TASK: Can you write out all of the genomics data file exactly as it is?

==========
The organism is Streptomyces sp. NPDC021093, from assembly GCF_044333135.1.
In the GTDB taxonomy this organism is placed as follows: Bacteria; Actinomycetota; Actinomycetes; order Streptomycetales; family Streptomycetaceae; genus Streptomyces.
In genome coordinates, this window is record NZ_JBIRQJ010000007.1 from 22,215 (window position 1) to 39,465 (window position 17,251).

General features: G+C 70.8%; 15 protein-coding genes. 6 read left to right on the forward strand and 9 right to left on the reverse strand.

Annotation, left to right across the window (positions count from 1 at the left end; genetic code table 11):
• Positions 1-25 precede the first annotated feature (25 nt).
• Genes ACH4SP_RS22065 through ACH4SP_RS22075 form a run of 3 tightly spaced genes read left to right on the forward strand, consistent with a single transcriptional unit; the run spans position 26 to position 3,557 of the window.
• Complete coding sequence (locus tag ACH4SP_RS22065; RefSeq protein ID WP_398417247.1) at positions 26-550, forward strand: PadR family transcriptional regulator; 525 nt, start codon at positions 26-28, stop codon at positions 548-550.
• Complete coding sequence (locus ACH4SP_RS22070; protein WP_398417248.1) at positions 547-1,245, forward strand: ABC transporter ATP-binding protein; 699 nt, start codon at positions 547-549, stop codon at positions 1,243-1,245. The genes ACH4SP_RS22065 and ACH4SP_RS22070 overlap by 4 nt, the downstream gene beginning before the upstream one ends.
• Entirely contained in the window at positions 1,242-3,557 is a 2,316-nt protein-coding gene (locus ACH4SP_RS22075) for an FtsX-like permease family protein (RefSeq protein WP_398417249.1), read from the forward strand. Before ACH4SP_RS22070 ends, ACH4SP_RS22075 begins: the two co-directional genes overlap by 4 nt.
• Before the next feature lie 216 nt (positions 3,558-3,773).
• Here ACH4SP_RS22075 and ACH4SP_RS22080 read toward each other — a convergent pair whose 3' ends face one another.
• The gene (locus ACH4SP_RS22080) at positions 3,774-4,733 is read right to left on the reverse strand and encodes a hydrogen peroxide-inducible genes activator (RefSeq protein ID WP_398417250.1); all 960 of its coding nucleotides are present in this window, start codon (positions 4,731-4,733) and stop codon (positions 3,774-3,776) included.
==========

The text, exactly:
The organism is Streptomyces sp. NPDC021093, from assembly GCF_044333135.1.
In the GTDB taxonomy this organism is placed as follows: Bacteria; Actinomycetota; Actinomycetes; order Streptomycetales; family Streptomycetaceae; genus Streptomyces.
In genome coordinates, this window is record NZ_JBIRQJ010000007.1 from 22,215 (window position 1) to 39,465 (window position 17,251).

General features: G+C 70.8%; 15 protein-coding genes. 6 read left to right on the forward strand and 9 right to left on the reverse strand.

Annotation, left to right across the window (positions count from 1 at the left end; genetic code table 11):
• Positions 1-25 precede the first annotated feature (25 nt).
• Genes ACH4SP_RS22065 through ACH4SP_RS22075 form a run of 3 tightly spaced genes read left to right on the forward strand, consistent with a single transcriptional unit; the run spans position 26 to position 3,557 of the window.
• Complete coding sequence (locus tag ACH4SP_RS22065; RefSeq protein ID WP_398417247.1) at positions 26-550, forward strand: PadR family transcriptional regulator; 525 nt, start codon at positions 26-28, stop codon at positions 548-550.
• Complete coding sequence (locus ACH4SP_RS22070; protein WP_398417248.1) at positions 547-1,245, forward strand: ABC transporter ATP-binding protein; 699 nt, start codon at positions 547-549, stop codon at positions 1,243-1,245. The genes ACH4SP_RS22065 and ACH4SP_RS22070 overlap by 4 nt, the downstream gene beginning before the upstream one ends.
• Entirely contained in the window at positions 1,242-3,557 is a 2,316-nt protein-coding gene (locus ACH4SP_RS22075) for an FtsX-like permease family protein (RefSeq protein WP_398417249.1), read from the forward strand. Before ACH4SP_RS22070 ends, ACH4SP_RS22075 begins: the two co-directional genes overlap by 4 nt.
• Before the next feature lie 216 nt (positions 3,558-3,773).
• Here ACH4SP_RS22075 and ACH4SP_RS22080 read toward each other — a convergent pair whose 3' ends face one another.
• The gene (locus ACH4SP_RS22080) at positions 3,774-4,733 is read right to left on the reverse strand and encodes a hydrogen peroxide-inducible genes activator (RefSeq protein ID WP_398417250.1); all 960 of its coding nucleotides are present in this window, start codon (positions 4,731-4,733) and stop codon (positions 3,774-3,776) included.